Silver Maples that are treated with Pentrabark might demonstrate a minor & temporary lightning of bark just after treatment but it's not damaging & goes away pretty quickly. No other tree has demonstrated this.

Whitey4
01-26-2008, 05:24 PM
Hey Russ,

I still poke my nose in once in a while. There is significant entertainment value at times that is just irresistible. :rolleyes:

All surfactants have the potential to burn turf that is under drought stress. However we're not treating turf with this application. A low pressure (hand-can) treatment of the trunk is all that's needed. Slight turf overspray should be avoided (label?) but doesn't pose a significant risk to turf health under the conditions present when these treatments are likely to be made.

Discoloration of the bark? This rumor is 100% Hogwash started & perpetuated by a company with a stake in a competitive delivery system. We have California Oaks that were trialed with up to 25 bark treatments in a single season with no injury or discoloration (Agrifos + Pentrabark for SOD). Email me for the straight dope if you want it.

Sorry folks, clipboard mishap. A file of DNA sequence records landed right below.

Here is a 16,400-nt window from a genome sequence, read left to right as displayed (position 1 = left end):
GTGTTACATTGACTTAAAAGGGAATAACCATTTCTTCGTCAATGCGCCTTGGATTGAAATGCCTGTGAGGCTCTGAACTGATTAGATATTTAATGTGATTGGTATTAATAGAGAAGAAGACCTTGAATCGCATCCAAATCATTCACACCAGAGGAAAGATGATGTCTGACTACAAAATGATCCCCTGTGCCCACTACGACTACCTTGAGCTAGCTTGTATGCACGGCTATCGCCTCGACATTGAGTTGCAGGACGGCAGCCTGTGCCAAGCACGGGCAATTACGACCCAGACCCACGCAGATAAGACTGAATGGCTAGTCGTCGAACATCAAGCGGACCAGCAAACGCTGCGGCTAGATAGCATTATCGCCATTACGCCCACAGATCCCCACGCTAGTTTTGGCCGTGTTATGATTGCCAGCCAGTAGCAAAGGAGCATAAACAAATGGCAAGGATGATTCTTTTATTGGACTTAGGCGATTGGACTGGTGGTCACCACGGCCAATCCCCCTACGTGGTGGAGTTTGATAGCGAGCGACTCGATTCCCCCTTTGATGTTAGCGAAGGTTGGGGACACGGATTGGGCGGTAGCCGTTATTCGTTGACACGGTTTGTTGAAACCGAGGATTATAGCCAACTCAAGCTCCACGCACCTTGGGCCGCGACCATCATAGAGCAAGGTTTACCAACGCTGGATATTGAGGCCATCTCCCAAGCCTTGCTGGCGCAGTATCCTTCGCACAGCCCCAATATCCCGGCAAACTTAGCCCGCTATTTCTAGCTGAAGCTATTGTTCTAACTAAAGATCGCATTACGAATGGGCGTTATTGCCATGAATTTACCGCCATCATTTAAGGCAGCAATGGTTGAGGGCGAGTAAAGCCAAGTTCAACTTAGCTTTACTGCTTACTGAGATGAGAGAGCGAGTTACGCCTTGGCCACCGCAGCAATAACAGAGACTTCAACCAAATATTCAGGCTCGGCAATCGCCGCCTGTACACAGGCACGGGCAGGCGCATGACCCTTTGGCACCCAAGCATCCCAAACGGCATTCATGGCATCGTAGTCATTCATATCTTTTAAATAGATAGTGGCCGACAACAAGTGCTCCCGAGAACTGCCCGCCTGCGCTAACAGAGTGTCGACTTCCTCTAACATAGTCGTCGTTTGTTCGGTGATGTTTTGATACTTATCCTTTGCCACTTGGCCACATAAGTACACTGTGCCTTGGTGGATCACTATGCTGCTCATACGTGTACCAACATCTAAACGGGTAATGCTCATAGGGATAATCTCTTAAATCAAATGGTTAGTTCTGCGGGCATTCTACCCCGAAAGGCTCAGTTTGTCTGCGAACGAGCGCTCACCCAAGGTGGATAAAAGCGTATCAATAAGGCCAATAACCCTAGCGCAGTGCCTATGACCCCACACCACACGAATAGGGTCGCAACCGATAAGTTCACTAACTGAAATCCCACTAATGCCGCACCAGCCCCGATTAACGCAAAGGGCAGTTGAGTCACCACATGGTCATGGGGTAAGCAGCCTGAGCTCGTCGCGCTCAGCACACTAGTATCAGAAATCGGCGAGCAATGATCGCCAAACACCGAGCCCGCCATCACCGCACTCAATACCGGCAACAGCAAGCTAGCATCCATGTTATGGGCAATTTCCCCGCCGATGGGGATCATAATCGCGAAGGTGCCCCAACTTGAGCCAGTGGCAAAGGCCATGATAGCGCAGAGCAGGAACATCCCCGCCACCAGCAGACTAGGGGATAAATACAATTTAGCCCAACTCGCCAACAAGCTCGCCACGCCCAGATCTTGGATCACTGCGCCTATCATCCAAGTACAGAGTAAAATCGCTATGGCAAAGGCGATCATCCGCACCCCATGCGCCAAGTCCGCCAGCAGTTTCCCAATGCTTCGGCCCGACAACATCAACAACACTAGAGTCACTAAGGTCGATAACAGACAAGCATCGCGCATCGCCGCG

Here in New England Agrifos & Pentrabark are already used widely for Beech Decline & I've never observed any discoloration. I have seen Beeches killed by secondary infections via injection holes so this new technology has significant value to conscientious arborists.

Silver Maples that are treated with Pentrabark might demonstrate a minor & temporary lightning of bark just after treatment but it's not damaging & goes away pretty quickly. No other tree has demonstrated this.

Glad I could entertain you.

tremor
01-26-2008, 08:27 PM